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Which former Yankees are performing best with their new teams?

The Bombers bid adieu to a handful of regulars over the winter. Do they regret any of those departures?

Minnesota Twins Spring Training Photo by Brace Hemmelgarn/Minnesota Twins/Getty Images

During the offseason, the Yankees said goodbye to a handful of their mainstays from the last few seasons as well as several players closer to the fringes. Some of these guys were fan favorites, while others divided opinions in rather spectacular and polarized fashions. Now that we’re a month into the season, let’s check in on how those traded Yankees are adjusting to their new teams.

Note: This will just be reviewing Yankees who were dealt in offseason transactions, not anyone who left via free agency or outright release, like Corey Kluber or Clint Frazier.

Gary Sánchez

Sánchez and Gio Urshela were to the traded Twins in the deal that netted the Yankees Josh Donaldson, Isiah Kiner-Falefa, and Ben Rortvedt. The Kraken blasted a grand slam during Opening Weekend in Minnesota, sending instant pangs of regret through a considerable portion of the Yankees fanbase. He’s cooled off since then and currently sports a .209/.274/.343 batting line with the lone homer, nine RBI, and an 85 wRC+ while also missing eight days at the end of April with abdominal tightness.

Gio Urshela

The other half of the blockbuster trade with the Twins, Urshela has fared just about the same as his fellow ex-Yankees teammate. In 25 games, he’s slashed .241/.311/.304 with one home run, six RBI, and an 86 wRC+ as the team’s everyday third baseman. And as was the case during his Yankees tenure, the defensive metrics disagree with his glovework at the hot corner, with DRS grading him as slightly above average while Statcast OAA has him slightly below average.

Luke Voit

There’s no doubting that Voit was one of the more feared righty sluggers when healthy for the Yankees. The problem is that his healthy spells grew fewer and farther between, leading New York to trade him to San Diego for minor league pitcher Justin Lange. It appears that they cut bait just in time, as Voit hit .143/.315/.167 with no home runs, five RBI, and a 64 wRC+ before landing on the IL on April 23rd with biceps discomfort (even a primary DH role couldn’t keep him off the shelf). He is currently serving a rehab assignment with Triple-A El Paso, though the results aren’t any prettier there.

Cincinnati Reds v San Diego Padres Photo by Denis Poroy/Getty Images

Tyler Wade

It was a bit surprising to see the Yankees DFA Wade after last season, given his speed and positional versatility will always play in the majors. They likely felt those attributes did not merit keeping a Quad-A hitter on the roster, especially with escalating arbitration salaries, so they ultimately traded him to the Angels back in November for a PTBNL. However, with starting infielder David Fletcher on the IL since Opening Day, Wade has seen regular playing time at second and is putting up career numbers, batting .278/.339/.333 with no home runs, five RBI, three steals, and a 104 wRC+.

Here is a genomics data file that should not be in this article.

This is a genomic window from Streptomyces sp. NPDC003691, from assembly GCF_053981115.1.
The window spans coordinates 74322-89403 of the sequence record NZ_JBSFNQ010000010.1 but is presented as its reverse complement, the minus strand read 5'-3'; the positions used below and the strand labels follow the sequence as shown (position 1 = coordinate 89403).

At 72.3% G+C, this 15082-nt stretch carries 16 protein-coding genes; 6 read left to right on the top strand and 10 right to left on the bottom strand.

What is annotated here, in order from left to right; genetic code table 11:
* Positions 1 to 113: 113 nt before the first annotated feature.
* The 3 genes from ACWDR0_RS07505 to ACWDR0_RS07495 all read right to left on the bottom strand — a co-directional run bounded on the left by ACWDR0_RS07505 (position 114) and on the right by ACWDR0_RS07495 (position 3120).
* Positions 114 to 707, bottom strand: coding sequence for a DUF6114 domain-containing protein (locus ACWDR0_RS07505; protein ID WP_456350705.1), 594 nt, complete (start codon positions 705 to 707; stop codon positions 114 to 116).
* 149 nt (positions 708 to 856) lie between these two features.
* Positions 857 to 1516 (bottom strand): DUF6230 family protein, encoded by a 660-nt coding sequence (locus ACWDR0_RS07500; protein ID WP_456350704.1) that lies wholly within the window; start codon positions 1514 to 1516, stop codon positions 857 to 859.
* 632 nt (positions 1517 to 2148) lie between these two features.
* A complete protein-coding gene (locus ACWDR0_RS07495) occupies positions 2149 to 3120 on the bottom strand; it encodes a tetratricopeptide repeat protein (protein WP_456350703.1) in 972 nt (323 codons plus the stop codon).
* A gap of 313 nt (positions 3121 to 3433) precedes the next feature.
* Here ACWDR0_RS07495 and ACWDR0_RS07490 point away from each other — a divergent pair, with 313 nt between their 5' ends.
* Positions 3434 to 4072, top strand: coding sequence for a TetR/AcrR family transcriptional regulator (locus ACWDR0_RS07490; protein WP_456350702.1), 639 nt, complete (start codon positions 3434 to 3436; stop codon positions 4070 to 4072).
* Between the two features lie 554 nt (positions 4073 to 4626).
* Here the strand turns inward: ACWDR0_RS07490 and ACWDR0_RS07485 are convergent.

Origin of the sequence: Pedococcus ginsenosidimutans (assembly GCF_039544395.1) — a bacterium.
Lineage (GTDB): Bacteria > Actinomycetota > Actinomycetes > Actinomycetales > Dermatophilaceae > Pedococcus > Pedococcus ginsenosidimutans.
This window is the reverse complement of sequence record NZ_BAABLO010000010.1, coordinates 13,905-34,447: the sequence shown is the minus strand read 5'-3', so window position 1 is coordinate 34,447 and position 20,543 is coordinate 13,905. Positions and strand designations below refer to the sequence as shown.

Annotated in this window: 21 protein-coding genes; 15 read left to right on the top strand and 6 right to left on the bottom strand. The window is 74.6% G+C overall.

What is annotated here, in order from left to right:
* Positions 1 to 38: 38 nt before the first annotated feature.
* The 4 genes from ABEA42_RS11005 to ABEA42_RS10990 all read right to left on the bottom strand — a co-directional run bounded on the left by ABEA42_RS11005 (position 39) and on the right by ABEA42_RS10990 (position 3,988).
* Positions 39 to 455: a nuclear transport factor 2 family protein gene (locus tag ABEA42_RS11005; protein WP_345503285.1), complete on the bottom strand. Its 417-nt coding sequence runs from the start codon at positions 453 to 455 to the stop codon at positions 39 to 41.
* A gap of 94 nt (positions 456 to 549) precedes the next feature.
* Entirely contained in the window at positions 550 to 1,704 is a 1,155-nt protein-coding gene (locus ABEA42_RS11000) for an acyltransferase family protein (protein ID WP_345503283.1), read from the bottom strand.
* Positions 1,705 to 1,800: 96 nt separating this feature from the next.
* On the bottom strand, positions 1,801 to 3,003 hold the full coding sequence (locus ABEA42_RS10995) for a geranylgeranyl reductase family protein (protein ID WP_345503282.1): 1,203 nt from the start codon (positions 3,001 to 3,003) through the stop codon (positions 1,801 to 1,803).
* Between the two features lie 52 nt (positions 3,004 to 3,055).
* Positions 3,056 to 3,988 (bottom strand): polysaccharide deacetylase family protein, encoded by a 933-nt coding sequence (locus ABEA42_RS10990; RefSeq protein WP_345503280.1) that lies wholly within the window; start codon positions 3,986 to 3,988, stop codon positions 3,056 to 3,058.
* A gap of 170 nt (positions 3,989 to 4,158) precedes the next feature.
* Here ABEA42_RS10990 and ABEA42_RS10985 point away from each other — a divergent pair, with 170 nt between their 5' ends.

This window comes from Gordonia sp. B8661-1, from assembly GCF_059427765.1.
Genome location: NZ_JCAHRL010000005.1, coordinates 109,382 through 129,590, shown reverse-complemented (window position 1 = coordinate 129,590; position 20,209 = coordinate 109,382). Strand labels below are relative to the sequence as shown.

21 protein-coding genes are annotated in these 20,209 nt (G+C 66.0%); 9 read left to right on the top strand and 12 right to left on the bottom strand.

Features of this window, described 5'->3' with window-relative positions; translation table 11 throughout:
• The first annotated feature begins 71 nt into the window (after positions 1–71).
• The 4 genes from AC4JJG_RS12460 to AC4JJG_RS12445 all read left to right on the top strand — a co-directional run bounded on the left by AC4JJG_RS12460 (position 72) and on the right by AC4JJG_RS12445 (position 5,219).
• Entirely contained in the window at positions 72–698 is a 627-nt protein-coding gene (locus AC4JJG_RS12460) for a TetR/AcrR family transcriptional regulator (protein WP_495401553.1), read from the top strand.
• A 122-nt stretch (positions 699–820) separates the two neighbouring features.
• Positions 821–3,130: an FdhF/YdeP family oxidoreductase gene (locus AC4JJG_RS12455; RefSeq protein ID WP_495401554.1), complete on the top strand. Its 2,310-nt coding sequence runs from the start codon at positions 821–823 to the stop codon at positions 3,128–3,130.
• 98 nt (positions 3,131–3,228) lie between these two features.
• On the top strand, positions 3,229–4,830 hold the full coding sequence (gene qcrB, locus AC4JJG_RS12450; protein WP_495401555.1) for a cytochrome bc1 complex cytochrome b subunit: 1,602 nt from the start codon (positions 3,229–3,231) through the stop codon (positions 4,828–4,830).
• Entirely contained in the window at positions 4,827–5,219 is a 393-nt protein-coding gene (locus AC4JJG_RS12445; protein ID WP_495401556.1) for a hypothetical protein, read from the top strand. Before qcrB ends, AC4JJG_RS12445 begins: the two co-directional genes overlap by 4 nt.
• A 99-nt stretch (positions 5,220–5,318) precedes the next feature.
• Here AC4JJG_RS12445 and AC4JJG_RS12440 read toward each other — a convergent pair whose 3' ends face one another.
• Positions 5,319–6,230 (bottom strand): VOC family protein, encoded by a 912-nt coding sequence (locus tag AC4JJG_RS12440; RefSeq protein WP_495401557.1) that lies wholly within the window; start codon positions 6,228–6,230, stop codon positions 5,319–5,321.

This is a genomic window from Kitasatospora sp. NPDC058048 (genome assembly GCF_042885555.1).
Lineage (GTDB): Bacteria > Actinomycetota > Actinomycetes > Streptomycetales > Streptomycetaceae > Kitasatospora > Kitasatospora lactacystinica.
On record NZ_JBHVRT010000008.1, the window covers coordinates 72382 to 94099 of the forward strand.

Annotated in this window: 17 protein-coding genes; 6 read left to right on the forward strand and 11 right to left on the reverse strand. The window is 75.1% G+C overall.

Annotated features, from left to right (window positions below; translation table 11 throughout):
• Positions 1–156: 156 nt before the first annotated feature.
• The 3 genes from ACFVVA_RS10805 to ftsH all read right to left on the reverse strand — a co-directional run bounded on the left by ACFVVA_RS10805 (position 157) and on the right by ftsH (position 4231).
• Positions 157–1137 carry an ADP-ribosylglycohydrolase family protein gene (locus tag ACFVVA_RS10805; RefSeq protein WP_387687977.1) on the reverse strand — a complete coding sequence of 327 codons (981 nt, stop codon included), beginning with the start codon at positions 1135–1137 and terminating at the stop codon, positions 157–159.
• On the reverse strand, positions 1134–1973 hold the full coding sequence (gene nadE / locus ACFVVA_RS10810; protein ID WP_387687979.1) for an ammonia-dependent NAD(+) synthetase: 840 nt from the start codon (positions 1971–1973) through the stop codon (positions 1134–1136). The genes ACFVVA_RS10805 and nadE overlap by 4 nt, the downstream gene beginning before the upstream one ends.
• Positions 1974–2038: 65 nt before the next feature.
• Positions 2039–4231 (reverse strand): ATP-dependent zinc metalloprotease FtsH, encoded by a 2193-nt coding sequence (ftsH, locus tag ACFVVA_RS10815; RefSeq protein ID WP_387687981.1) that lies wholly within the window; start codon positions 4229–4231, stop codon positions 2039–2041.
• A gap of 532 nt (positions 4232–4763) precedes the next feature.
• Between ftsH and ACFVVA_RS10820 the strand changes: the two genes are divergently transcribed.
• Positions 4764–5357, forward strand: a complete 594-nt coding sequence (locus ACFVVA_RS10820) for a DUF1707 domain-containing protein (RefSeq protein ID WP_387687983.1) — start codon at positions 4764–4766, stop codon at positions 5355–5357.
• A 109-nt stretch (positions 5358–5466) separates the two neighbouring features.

Joely Rodríguez

The Yankees and Mets made a rare crosstown trade when they swapped relievers on April 3rd, with Rodríguez heading to Flushing and Miguel Castro heading to the Bronx. Rodríguez pitched the seventh inning of the Mets’ combined no-hitter on April 29th — the second no-no in franchise history. It was the lone highlight of what’s been an otherwise shaky start to his Mets career, as in 8.2 innings, Rodríguez owns a 5.19 ERA, and 4.00 FIP while walking almost 15 percent of batters faced.

Albert Abreu

Abreu looked like he was finally carving out a role for himself in the Yankees bullpen, but when backup catcher Ben Rortvedt was placed on the IL, the Yankees suddenly found themselves short behind the plate. So, on April 2nd, New York traded Abreu and Robert Ahlstrom to the Rangers for Jose Trevino. He boasts one of the wackier stat line you’ll see in the early season — in 7.2 innings across six relief appearances, Abreu sports a 3.52 ERA, 9.08 FIP, and 28.9 percent(!) walk rate.

Nick Nelson

Nelson was another promising fireballer Yankees reliever, but his loss of the zone for outings at a time made the situation untenable, leading New York to trade him to the Phillies alongside Donny Sands for infielder T.J. Rumfield and pitcher Joel Valdez last November. In typical Nelson fashion, he has either been lights-out or completely blows up, with four straight scoreless outings to close out April but also a pair of three-run meltdowns including yesterday against the Mets. Put together, he owns a 4.30 ERA and 4.17 FIP across seven relief appearances totaling 14.2 innings.

All statistics are as of the beginning of play on Sunday.